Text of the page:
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Reviews Comments: My problem... Doctor Who season review by Whispurrs

I really like the writing of the newest series; especially the rebel flesh and the almost people, the Doctor's wife and the God complex but I seem to find myself having a problem with Matt Smith as the doctor. At first, his eccentricity was endearing; and it still is, that isn't the problem; the problem is that with David Tennant and Christopher Eccleston; you felt they had seen death, touched it; whereas the 11th Doctor has humour and intelligence, but no real weight; granted there are moments of it, and episodes like that, but usually he brushes his past of like it never happened. I assure you I am not a troll, and I still like the series, and I know I'll get backlash, but I just can't see him as a doctor who has touched death; that's all.


  • MrMallard
  • 1st Aug 12
I myself grew up with 9 and 10, and I have the same problem with Matt Smith as you do.

However, there's something you've gotta understand. The angstiness of 9 and 10, along with their distinct moral codes, was pretty... new. The Doctor used to be fairly wacky while in all of his incarnations, but he also had no qualms about killing if it were necessary. The newer Doctors have been channeling the Who spirit whilst fitting a mold made by Russel T Davies, but Matt Smith has helped steer Doctor Who a bit closer to its fairly silly roots.

I still like Tennant better, though :P
  • maninahat
  • 1st Aug 12
Yeah, I'd say the 11 Doctor was more consistent with the original spirit of the show (not that this is automatically a good thing). I personally prefer 11, if only for the lack of both angst and gurning.
  • Wackd
  • 1st Aug 12
I feel like, because angst doesn't happen with 11 much, it feels more earned when it does. 9 and 10 ladled it on, 11 uses a teaspoon.
  • Whispurrs
  • 2nd Aug 12
I get all your points and I do like him as a character but to me when he does angst it feels unnatural.
  • MrMallard
  • 3rd Aug 12
Agreed; He's just too much of a lovable goofball to convincingly BSOD onscreen.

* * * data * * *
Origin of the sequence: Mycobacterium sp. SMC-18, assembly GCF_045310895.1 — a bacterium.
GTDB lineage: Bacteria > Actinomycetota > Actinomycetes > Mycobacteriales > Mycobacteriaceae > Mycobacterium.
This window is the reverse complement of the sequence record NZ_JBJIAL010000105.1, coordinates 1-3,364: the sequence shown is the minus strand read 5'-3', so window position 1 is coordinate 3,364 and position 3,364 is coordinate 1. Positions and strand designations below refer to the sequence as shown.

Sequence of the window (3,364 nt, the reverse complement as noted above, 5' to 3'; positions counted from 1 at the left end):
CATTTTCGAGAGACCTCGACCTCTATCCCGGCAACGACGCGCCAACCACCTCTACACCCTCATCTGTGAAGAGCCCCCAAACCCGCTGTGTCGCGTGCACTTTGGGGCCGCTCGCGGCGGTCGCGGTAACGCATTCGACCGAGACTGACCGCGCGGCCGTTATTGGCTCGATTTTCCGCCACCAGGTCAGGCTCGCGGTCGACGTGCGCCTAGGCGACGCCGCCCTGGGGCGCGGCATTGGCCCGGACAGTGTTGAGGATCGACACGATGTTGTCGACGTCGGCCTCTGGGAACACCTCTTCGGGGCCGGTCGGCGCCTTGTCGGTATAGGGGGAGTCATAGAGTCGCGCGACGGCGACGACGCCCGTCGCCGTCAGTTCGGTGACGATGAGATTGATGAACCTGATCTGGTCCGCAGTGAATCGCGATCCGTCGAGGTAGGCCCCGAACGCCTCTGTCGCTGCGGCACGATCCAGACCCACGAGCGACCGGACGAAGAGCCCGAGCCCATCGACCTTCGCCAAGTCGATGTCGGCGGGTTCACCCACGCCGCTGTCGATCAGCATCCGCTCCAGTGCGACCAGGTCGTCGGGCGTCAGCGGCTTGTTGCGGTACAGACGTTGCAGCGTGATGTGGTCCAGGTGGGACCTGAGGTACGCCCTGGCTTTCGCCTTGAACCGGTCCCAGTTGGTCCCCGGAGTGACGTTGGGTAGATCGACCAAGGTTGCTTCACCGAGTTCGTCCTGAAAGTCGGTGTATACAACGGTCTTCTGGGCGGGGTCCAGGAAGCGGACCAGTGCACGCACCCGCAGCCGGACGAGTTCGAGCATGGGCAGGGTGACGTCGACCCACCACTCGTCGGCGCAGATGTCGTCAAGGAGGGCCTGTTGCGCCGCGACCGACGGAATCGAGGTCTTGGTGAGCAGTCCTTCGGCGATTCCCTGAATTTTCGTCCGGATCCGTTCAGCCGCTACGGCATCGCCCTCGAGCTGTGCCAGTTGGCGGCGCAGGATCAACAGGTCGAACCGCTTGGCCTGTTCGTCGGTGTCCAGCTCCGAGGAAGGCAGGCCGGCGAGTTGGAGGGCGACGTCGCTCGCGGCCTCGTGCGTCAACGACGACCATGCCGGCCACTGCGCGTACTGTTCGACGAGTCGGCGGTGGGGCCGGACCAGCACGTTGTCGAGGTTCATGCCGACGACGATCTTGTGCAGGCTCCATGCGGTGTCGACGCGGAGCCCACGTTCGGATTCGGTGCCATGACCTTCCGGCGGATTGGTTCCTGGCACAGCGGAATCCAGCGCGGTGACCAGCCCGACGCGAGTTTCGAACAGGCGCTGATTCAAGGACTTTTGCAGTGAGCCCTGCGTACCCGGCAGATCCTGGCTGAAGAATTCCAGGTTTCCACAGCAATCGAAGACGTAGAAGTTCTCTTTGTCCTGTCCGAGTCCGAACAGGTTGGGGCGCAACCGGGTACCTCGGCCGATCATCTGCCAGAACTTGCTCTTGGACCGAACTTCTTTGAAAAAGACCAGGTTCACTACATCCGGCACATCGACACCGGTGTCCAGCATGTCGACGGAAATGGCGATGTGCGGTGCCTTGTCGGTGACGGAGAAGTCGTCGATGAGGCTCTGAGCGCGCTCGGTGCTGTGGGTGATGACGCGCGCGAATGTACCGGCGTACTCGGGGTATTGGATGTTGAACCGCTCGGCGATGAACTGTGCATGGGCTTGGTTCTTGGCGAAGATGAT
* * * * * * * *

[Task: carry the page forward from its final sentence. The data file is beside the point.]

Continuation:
• Tomwithnonumbers
  • 5th Aug 12
I know what you mean, but I'm glad he isn't the same as the previous and recovering. It was nice to have a change of place and progression, even if DT is my favourite, but I think if it's not angst, Smith does need something else because goofballing needs some contrast and change-ups to work or else it starts to become tiring instead of endearing (probably why I liked Tennant so much)
  • Scardoll
  • 5th Aug 12
I think Smith does very nicely when he has to act as a sad, old, mentor sort of figure; see the end of "The Big Bang". It's funny how his goofballing and youthful appearance contrast so much with his role in more emotional scenes.

I like Tennant better, but I think both are equally good; Tennant is just the second Doctor I watched (First being Eccleston, who was excellent), so he has more nostalgic value.
  • AryaAdrianiel
  • 29th Oct 12
I understand your point, but I feel that I have to dispute it. No, Eleven isn't very angsty outwardly. At first glance, he's really a mad man with a box and a goofball who loves fezzes and bowties, but you have to look behind that. Look at all those scenes where his smile disappears when his companions aren't looking. Look at all of those scenes implying that he bears a massive amount of guilt for all that he has done. No, it isn't obvious. It isn't obvious because he hides it so much. It's best described as how Matt Smith put it here:

"Thatís what interests me about The Doctor because, actually, look at the blood on the manís hands. 900 years, countless, very selfish choices, and heís literally blown planets up. His own race, you know, thatís all on his hands. Which is why I think he has to make silly jokes and wear a fez. Because if he didnít, heíd hang himself."

He hides behind that goofball personality so people don't see how broken he really is, but there are so many points where you can see it. There are so many times when it is mentioned, never by the Doctor though, how much he relies on his companions, how alone he is, how much he hates himself, how much blood he has on his hands... it's all throughout seasons 5 and 6.
  • MHMhasf1998
  • 13th Sep 13
I agree wholeheartedly with Arya up there. It is actually really sad, because at first, you think that Eleven is getting over the grief and depression. But then you realise that, Oh God, it's getting WORSE. He is an amazing Stepford Smiler, I'll give him that.

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